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Keshi Ningyo
Keshi means "poppy" and ningyo is doll. These little dioramas have tiny plaster or clay figures with wire for legs, inserted into a silk covered wooden board and placed inside an unfinished wooden box. The figures all have clearly defined painted faces, hair as well as arms. They are hand painted. Some carry items such as swords and umbrellas. Other items can include ox cart, palanquin, horses. The lid serves to protect the scene when closed or doubles as a stand when displayed.

One family in Kyoto had been making Kiyomizu products (porcelain) since Meiji period. The 3rd generation started specializing in these Meiji period style Kyoto dolls. The current 5th generation maker's name is Noriyuki Katsura (if the web translation is correct). Little other information can be found.

The most popular of these is based on the Daimyo Gyoretsu. During the Edo period, a law, called "Sankin Kotai" was created to help control the Daimyo (Feudal Lords). The law required every Daimyo to spend every other year in Edo (Tokyo). The travelling procession of the Daimyo household often included over 200 samurai (soldiers) and was called Daimyo Gyoretsu. With hundreds of Daimyo coming or going every year, these processions were common occurrences.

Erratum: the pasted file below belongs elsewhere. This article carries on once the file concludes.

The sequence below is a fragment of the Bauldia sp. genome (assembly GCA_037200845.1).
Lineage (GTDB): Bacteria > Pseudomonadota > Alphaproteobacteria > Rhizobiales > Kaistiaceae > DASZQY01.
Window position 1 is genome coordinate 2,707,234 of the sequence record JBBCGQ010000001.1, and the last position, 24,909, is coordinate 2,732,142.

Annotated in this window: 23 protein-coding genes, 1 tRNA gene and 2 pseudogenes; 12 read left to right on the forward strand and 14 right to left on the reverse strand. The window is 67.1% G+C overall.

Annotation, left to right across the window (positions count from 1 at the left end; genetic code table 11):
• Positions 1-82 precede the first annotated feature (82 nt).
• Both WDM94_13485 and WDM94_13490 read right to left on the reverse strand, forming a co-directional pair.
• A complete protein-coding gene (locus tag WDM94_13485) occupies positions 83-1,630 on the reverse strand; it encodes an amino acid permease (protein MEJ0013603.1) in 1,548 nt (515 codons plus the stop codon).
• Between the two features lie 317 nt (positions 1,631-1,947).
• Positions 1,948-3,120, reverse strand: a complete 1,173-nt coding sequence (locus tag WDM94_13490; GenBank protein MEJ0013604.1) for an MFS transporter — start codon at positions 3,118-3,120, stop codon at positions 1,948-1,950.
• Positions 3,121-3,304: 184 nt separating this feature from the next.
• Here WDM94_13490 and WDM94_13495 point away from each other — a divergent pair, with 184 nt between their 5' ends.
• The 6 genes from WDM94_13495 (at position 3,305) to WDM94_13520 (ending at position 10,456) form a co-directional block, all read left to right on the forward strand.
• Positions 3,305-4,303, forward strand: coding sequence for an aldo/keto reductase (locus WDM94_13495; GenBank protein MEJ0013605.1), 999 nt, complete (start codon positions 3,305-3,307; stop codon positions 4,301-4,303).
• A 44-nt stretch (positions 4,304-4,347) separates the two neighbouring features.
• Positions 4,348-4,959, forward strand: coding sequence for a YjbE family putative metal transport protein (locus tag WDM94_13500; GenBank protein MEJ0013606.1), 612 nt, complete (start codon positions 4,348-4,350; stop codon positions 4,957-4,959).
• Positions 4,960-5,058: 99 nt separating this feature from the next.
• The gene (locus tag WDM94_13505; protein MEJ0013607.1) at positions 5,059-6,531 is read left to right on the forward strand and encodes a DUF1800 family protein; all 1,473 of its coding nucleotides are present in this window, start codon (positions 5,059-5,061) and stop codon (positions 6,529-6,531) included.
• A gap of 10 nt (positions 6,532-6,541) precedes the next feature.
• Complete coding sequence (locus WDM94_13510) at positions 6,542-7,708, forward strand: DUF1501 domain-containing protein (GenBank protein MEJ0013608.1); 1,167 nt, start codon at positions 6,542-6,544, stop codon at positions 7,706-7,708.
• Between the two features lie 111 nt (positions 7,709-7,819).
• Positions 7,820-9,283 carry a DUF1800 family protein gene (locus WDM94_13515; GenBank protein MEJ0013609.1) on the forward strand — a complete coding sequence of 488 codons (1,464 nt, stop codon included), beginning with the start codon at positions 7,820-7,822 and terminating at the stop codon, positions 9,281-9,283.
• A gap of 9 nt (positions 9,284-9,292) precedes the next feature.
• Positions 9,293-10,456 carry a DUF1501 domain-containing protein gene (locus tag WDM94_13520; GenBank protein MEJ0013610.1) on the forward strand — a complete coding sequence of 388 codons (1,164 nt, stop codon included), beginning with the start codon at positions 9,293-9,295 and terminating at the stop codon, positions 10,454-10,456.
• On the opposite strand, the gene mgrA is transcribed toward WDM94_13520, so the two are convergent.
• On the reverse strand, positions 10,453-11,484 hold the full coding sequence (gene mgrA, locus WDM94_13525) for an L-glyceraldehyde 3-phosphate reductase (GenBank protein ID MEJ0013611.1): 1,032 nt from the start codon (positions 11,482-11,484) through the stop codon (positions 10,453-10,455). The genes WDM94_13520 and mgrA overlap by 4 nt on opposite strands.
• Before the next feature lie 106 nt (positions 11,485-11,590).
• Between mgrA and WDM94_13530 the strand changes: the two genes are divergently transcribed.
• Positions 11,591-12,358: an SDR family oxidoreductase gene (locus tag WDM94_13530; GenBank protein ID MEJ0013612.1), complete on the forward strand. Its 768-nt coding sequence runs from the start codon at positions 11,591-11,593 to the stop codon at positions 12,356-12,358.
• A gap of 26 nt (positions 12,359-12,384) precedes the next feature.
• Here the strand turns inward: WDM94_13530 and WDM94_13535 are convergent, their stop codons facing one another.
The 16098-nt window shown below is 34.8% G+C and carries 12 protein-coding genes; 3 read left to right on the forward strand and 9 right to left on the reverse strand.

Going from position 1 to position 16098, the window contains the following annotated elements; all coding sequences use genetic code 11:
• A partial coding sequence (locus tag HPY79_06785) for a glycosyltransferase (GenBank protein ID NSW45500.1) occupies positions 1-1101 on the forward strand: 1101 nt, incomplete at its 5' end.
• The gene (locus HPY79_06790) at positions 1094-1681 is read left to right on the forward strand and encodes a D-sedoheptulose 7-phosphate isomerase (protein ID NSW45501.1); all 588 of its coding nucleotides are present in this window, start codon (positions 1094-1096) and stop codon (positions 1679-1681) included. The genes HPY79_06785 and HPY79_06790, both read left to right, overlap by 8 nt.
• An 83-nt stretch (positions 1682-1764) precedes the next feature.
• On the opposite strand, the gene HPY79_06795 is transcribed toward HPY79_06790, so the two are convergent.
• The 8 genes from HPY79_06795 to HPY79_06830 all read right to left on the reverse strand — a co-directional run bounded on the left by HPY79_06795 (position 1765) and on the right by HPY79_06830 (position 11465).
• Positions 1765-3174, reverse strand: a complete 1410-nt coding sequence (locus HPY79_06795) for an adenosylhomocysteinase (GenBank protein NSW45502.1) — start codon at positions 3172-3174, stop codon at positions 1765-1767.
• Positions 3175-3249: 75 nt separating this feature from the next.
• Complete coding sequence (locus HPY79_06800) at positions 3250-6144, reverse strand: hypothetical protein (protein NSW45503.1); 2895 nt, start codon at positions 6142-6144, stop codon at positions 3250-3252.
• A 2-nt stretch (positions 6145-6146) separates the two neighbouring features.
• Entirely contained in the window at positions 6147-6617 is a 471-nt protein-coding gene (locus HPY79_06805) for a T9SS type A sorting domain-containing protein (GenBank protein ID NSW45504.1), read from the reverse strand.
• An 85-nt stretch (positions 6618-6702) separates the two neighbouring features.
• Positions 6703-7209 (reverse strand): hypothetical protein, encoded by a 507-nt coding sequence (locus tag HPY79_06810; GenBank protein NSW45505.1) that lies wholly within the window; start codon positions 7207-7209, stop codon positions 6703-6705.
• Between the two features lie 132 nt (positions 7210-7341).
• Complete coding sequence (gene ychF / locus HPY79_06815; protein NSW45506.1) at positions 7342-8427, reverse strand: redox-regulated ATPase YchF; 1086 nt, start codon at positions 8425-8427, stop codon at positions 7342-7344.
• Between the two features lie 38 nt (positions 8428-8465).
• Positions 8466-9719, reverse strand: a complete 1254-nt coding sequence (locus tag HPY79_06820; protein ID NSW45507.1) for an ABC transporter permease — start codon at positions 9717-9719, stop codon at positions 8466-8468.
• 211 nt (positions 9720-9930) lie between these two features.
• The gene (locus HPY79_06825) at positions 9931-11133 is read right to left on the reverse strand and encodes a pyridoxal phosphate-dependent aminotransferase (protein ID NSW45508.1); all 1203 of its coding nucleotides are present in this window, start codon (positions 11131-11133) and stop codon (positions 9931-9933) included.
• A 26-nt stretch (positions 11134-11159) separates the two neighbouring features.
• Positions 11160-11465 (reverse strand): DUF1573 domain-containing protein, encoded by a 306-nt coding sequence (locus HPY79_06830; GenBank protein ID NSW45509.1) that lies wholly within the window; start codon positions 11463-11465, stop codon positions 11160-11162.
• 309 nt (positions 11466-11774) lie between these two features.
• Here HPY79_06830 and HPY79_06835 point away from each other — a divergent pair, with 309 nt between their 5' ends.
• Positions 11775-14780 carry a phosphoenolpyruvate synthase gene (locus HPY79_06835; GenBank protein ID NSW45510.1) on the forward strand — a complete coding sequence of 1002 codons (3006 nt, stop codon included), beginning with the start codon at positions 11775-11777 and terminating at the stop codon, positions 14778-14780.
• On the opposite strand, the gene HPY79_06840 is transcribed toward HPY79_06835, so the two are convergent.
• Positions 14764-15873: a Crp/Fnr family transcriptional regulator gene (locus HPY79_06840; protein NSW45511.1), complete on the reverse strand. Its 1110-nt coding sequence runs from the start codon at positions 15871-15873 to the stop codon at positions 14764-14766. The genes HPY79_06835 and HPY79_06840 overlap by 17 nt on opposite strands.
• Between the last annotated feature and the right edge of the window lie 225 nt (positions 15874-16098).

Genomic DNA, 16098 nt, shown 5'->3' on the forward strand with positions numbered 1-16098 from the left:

Others subjects include the three biggest festivals in Kyoto, Aoi, Jidai and Gion and 47 Ronin or Chushingura, the ever popular story about loyalty. There are a few others but are extremely difficult to find.

These became a passion/obsession the first time I saw one. I have been collecting what I could in Japan for some years now. These certainly are not common, but I have been able to amass a fair number which will eventually be listed.

Because of multiples, I have been able to study them and can generally identify the oldest and the later ones. The older ones are a little more detailed as most of the folkcrafts were back then. The later were mounted assisted with glue. They may vary in colors and in the number of figures. There are two different sizes and there are several versions of some. For example, there are two different Aoi scenes.

Please note, they will be identified as best as possible but these will be guesses and assumptions on my part as more specific facts cannot be found.

Condition: Because of the many small pieces, there can often be missing or broken figures or items (like hats), which will be so noted. The older sets are more fragile as they have dried out with time and the figures can crack and break readily if hit or dropped. The wires are also in a fragile state with corrosion (rust). It is not recommended to try to straighten the wires, as they may break off easily. The older ones also tend to have a lot of age staining or soiling on the figures, the silk and the boxes.

Pricing: Generally pricey because of their size, detail and rarity. I know of two selling on the retail level with pricing at $150 and $175. In June (2012) one sold elsewhere (U.S.) for $128.00 with one figure missing. I have paid much and not so much for the same thing and will use averages since there isn't any rhyme or reason to the pricing in Japan.

Keshi Ningyo are detailed, interesting and simply amazing minature works of art.

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